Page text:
Search Results

Advanced Search

16 to 30 of 137 results

Sort by:

Filter by:

Contributors

Article Types

Authors

Subjects

Strait is the gate

Christopher Hitchens, 21 July 1994

Watergate: The Corruption and Fall of Richard Nixon 
by Fred Emery.
Cape, 448 pp., £20, May 1994, 0 224 03694 7
Show More
The Haldeman Diaries: Inside the Nixon White House 
by H.R. Haldeman.
Putnam, 698 pp., $27.50, May 1994, 0 399 13962 1
Show More
Show More
... correctly and humanely observed, a man is not under oath when delivering a funeral oration. But as Kissinger himself brushed away a tear, this ceremony took on more the aspect of a Central Committee interment, where black limousines and dark-spectacled bodyguards wait to hustle the nomenklatura through the crowd after a feast of lies (and, perhaps, after the ...

Kissinger’s Crises

Christopher Serpell, 20 December 1979

The White House Years 
by Henry Kissinger.
Weidenfeld/Joseph, 1476 pp., £14.95
Show More
Show More
... In spite of its length – 1,476 pages of text, concerning only the first four years of Dr Kissinger’s life inside US government – and the immensely detailed coverage of events which that length implies, The White House Years is hard to lay aside. This quality of readability will come as a surprise to those who have tackled the turgid prose of some of Dr Kissinger’s earlier works, which combined the worst excesses of the American academic style with an uncertain approach to the English language ...

Decisions

John Kenneth Galbraith, 6 March 1986

Truman 
by Roy Jenkins.
Collins, 220 pp., £12.95, February 1986, 0 00 217584 3
Show More
Show More
... And let Americans ponder also the Jenkins example. There should be a matching of talents. Henry Kissinger should have written about, say, Lloyd George, Enoch Powell or, perhaps now, Anthony Wedgwood Benn. And Jimmy Carter, forgetting his own unhappy passage, should have turned to, say, Alec ...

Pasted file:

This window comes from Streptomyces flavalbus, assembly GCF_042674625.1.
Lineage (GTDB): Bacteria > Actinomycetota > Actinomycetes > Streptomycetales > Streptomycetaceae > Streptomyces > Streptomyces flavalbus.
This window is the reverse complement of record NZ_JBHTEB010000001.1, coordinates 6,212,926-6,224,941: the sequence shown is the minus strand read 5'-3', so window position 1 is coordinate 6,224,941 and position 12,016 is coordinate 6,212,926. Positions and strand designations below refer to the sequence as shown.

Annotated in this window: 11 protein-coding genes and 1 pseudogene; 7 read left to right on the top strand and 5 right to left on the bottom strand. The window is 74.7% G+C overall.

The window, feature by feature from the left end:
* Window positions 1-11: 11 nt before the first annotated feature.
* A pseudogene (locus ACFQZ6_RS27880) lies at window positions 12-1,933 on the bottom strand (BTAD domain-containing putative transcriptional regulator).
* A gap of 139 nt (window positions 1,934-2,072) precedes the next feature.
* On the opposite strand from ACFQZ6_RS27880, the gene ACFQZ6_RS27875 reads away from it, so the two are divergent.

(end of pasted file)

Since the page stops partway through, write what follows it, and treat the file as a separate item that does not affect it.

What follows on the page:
Short Cuts

Jeremy Harding: Milosevic is delivered to the Hague, 19 July 2001

... us any closer to the day when an International Criminal Court can arrange for the appearance of Henry Kissinger, say, or Jonas Savimbi, or Ariel Sharon, after drawing up the rather straightforward indictments in each case. That’s interesting, too. Indeed, it’s one of the big questions. It can be put in order to discredit the process in The ...

Forever Krystle

Nicholas Shakespeare, 20 February 1986

Watching ‘Dallas’: Soap Opera and the Melodramatic Imagination 
by Ien Ang, translated by Della Couling.
Methuen, 148 pp., £10.50, November 1985, 0 416 41630 6
Show More
Show More
... son acts in the soap The Young and the Restless – has once appeared as himself. So, too, has Henry Kissinger. At a charity ball in Denver, Joan Collins wafts up to Kissinger with the greeting: ‘Henry, I haven’t seen you since Portofino.’ In the most far-reaching words of ...

Works of Art

Peter Lamarque, 2 April 1981

Art and Its Objects 
by Richard Wollheim.
Cambridge, 270 pp., £12.50, November 1980, 0 521 22898 0